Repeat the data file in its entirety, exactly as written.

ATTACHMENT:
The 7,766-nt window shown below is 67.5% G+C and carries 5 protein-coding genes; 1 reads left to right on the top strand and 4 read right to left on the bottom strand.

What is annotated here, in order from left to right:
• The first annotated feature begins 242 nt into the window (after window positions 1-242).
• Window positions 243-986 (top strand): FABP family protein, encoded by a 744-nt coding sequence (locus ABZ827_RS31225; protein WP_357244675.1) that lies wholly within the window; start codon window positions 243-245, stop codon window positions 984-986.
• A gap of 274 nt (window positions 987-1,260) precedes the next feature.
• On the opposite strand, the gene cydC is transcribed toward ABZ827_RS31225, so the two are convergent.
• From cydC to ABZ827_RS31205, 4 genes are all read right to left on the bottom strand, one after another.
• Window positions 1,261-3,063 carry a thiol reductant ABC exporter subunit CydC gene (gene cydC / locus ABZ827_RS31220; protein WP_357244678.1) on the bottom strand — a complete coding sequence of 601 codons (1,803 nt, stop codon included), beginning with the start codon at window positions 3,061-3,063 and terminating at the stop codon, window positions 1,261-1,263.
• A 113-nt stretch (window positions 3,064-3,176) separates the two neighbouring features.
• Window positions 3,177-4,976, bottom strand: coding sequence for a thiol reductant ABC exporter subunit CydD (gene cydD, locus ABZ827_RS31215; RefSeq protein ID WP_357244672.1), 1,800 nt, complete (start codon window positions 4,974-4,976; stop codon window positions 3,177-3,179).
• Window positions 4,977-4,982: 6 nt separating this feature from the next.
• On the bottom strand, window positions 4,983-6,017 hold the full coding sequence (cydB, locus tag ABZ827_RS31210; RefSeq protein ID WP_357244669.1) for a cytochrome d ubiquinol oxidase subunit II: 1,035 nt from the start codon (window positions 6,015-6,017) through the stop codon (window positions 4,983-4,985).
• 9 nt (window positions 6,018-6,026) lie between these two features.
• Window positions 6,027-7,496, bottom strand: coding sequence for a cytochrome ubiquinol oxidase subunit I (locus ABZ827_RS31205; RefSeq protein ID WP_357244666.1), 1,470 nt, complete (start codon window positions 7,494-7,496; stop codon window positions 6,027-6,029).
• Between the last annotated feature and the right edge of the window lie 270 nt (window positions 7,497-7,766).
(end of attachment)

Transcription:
The 7,766-nt window shown below is 67.5% G+C and carries 5 protein-coding genes; 1 reads left to right on the top strand and 4 read right to left on the bottom strand.

What is annotated here, in order from left to right:
• The first annotated feature begins 242 nt into the window (after window positions 1-242).
• Window positions 243-986 (top strand): FABP family protein, encoded by a 744-nt coding sequence (locus ABZ827_RS31225; protein WP_357244675.1) that lies wholly within the window; start codon window positions 243-245, stop codon window positions 984-986.
• A gap of 274 nt (window positions 987-1,260) precedes the next feature.
• On the opposite strand, the gene cydC is transcribed toward ABZ827_RS31225, so the two are convergent.
• From cydC to ABZ827_RS31205, 4 genes are all read right to left on the bottom strand, one after another.
• Window positions 1,261-3,063 carry a thiol reductant ABC exporter subunit CydC gene (gene cydC / locus ABZ827_RS31220; protein WP_357244678.1) on the bottom strand — a complete coding sequence of 601 codons (1,803 nt, stop codon included), beginning with the start codon at window positions 3,061-3,063 and terminating at the stop codon, window positions 1,261-1,263.
• A 113-nt stretch (window positions 3,064-3,176) separates the two neighbouring features.
• Window positions 3,177-4,976, bottom strand: coding sequence for a thiol reductant ABC exporter subunit CydD (gene cydD, locus ABZ827_RS31215; RefSeq protein ID WP_357244672.1), 1,800 nt, complete (start codon window positions 4,974-4,976; stop codon window positions 3,177-3,179).
• Window positions 4,977-4,982: 6 nt separating this feature from the next.
• On the bottom strand, window positions 4,983-6,017 hold the full coding sequence (cydB, locus tag ABZ827_RS31210; RefSeq protein ID WP_357244669.1) for a cytochrome d ubiquinol oxidase subunit II: 1,035 nt from the start codon (window positions 6,015-6,017) through the stop codon (window positions 4,983-4,985).
• 9 nt (window positions 6,018-6,026) lie between these two features.
• Window positions 6,027-7,496, bottom strand: coding sequence for a cytochrome ubiquinol oxidase subunit I (locus ABZ827_RS31205; RefSeq protein ID WP_357244666.1), 1,470 nt, complete (start codon window positions 7,494-7,496; stop codon window positions 6,027-6,029).
• Between the last annotated feature and the right edge of the window lie 270 nt (window positions 7,497-7,766).